satsuma003Kiriko is the Japanese name for cut glass that has incised ornamentation on its surface. The Shimazu clan (Kagoshima prefecture) began manufacturing Satsuma kiriko in 1846 when Shimazu Narioki (1791-1859), the tenth lord of the Shimazu clan, recruited glass artisans from Edo (Tokyo). Books from Nagasaki that described foreign glass manufacturing techniques were also consulted.

Shimazu Nariakira(1809-1858), the eleventh lord of Shimazu clan, also promoted the craft and succeeded in coloring of crimson, indigo, purple, green, and yellow.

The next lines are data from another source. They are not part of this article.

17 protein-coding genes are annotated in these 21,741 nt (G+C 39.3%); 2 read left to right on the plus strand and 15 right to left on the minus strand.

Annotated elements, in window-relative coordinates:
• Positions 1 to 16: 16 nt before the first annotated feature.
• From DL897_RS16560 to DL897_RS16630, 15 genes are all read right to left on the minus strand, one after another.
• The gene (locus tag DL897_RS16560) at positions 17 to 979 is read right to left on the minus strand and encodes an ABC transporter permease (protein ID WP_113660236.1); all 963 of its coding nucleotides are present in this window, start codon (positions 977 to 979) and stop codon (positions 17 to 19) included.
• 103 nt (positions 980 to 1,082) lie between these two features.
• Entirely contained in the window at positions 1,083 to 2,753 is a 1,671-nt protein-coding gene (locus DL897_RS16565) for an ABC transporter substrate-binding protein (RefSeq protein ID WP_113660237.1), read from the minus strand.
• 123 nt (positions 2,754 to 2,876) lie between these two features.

The beautiful Satsuma kiriko, also called Satsuma garasu or Satsuma biidoro, was a very advanced product for the time. Many noble people loved the glass and sent it as gifts to feudal lords; for example, Princess Atsu-hime included in her dowry. Although the glass was exported to Western countries, its technique and history were lost during the Seinan War (a civil war) and the upheavals at the end of the Edo period. As a result, very few examples of Satsuma kiriko remain today. They are very valuable and are sold at high prices as antiques.

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